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Phase transitions with dilatometer


A dilatometer is well suited to identify phase transformation in materials since a phase change is also accompanied by a change in the Coefficients of Thermal Expansion (CTE) of the material. The temperature where the CTE changes is called the phase transformation temperature.

Thermal Mechanical Analysis (TMA) type dilatometers can also be used to identify phase changes because mechanical properties like modulus will change as the material is heated though phase changes.

A material phase transition involves a materials ability to change its crystal lattice structure to suit requirements of thermodynamics, Gibbs Free energy, or in response to a mechanical stress. Phase transfomations, in many cases, involve mobility of lattice vacancies, anion and cations through thermally activated Arrhenius diffusion processes. Understanding the kinetics of transformation of these phases can be useful for creating unique material properties by changing the phase portions in a material.

The Linseis RITA quenching dilatometer is commonly used to measure the martensite, ferrite, or austenite phase transformations in steels. This type of push rod dilatometer helps duplicate conditions needed to study methods of quench hardening steel. These transformations occur extremely quickly requiring the dilatometer to heat and cool the samples ballistically. This speed is create by an induction heater followed with quench cooling.

As an example, a sample can be heated to 1000°C and quenched cool to room temperature all in less than 30 seconds from start to finish. An axial force can be added to the system by adding the deformation option to increase the capabiltiy of the unit to measure stress hardening. Investigators use the dilatometer to create CCT and TTT diagrams for new metal compositions. These diagrams help identify processing conditions that can be used to achieve a desired mutiple phase composition in a metal alloy giving it unique mechanical properties.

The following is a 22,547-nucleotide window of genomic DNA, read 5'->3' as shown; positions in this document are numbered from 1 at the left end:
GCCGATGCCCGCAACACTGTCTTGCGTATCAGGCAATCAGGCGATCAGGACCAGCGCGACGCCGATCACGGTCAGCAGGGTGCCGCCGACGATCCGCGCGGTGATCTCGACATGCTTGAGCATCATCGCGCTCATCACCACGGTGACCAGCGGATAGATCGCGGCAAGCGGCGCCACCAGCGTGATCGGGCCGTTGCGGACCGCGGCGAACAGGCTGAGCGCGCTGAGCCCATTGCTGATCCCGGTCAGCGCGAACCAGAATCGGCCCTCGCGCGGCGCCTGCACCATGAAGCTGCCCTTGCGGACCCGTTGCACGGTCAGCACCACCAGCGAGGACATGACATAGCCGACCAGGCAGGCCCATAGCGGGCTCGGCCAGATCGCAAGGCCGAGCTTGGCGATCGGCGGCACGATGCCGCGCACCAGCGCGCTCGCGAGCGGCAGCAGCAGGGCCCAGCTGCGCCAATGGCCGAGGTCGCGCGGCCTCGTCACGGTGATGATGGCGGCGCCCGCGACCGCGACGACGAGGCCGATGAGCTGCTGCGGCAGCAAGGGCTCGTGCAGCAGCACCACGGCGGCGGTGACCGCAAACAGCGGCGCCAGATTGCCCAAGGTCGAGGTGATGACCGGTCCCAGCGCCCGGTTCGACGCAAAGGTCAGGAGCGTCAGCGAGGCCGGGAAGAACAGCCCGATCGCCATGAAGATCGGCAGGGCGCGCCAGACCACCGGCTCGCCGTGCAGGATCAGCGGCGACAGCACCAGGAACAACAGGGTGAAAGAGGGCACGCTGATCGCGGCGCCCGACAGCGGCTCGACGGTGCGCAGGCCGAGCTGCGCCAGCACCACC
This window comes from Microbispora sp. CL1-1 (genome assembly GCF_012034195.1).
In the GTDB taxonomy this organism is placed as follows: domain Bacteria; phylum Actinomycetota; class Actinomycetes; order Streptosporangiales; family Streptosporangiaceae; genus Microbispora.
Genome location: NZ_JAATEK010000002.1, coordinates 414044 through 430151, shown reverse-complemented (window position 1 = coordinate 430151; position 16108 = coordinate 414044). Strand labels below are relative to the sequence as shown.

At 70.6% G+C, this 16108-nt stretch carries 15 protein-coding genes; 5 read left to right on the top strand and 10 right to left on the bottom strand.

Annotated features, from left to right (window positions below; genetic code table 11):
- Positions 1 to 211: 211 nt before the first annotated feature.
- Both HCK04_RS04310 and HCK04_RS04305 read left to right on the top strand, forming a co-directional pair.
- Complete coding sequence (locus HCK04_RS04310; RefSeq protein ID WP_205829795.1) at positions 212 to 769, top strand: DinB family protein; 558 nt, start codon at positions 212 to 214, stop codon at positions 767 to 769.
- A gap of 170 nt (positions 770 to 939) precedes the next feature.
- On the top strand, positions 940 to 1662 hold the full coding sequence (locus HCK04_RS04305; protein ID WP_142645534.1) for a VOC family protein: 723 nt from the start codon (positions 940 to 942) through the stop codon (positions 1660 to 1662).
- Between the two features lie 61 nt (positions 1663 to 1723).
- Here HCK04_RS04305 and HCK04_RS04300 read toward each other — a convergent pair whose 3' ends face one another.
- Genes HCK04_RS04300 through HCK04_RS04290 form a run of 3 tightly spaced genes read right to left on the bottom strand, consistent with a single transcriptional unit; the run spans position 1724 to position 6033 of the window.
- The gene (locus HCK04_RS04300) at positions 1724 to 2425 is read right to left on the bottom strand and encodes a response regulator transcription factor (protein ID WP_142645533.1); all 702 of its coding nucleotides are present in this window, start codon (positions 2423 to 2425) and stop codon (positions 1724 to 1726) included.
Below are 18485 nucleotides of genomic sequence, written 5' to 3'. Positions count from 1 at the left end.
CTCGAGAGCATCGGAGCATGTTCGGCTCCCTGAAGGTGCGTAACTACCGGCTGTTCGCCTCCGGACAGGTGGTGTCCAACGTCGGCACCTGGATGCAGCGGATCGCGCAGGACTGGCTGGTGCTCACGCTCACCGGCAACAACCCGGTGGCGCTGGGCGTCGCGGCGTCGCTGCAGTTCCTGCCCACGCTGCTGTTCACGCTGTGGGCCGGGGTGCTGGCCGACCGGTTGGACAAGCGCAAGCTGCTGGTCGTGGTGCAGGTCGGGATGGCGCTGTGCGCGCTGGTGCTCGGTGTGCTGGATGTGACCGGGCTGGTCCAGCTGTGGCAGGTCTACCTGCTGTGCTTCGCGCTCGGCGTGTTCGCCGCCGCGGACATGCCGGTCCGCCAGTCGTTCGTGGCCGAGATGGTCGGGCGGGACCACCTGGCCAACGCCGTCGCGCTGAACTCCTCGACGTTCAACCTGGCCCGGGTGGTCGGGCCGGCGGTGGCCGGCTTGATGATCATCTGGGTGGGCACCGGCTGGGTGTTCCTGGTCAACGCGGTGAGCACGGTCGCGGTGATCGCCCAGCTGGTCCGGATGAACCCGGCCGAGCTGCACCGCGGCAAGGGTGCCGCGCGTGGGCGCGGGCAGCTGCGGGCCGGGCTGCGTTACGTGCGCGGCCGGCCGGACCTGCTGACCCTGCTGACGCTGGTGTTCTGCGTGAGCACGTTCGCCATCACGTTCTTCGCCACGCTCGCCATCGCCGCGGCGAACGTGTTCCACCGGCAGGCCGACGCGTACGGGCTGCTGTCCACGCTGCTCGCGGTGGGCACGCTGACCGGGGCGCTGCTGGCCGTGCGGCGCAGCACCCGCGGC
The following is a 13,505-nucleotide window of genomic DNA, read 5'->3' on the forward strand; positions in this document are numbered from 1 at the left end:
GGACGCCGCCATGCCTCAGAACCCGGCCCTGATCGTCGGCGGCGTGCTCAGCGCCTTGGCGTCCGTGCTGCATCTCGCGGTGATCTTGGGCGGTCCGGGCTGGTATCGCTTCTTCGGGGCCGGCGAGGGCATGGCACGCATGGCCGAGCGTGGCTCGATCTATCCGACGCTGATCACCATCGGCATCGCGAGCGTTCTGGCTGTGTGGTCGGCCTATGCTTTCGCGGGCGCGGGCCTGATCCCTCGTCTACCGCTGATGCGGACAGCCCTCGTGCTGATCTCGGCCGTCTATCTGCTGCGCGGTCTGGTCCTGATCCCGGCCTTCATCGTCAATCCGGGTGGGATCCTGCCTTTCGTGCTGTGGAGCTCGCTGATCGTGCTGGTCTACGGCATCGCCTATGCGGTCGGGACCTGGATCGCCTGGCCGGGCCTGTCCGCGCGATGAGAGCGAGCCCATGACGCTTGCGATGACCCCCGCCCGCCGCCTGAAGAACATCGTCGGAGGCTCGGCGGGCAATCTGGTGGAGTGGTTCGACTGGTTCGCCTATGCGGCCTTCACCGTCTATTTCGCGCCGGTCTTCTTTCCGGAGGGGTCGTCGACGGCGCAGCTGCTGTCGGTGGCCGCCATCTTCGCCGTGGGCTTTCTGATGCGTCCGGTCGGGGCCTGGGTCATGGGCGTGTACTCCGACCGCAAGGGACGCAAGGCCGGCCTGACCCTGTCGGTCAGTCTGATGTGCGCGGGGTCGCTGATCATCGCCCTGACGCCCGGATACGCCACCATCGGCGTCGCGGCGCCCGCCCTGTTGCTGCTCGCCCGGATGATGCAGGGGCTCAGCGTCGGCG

The glass transition temperature Tg is commonly measured for non-crystalline, glass, polymer materials using a dilatometer. A material Tg temperature marks the point where moluecular motion starts to occur while changing the material from a rigid solid to a rubbery / visco-elactic solid.

The CTE increases and can be detected as a slope change of the expansion curve at the Tg. Above the Tg the material becomes visco-elastic and then reaches the softening point at the maximum peak of the expansion curve. As the material is heated above the softening point the material starts to flow as the viscosity becomes lower.

Thermal Mechanical Analysis (TMA) type dilatometers that apply a cyclic force on the sample can identify the changes in the mechanical properties.Through this transition the modules decreases as the material changes from a ridge solid to visco-elastic solid. Linseis dilatometers are equipped with softening point detection software that will automatically stop the furnace heating once the softening point is reached. This helps avoid melting materials in the instrument and destroying the measuring system.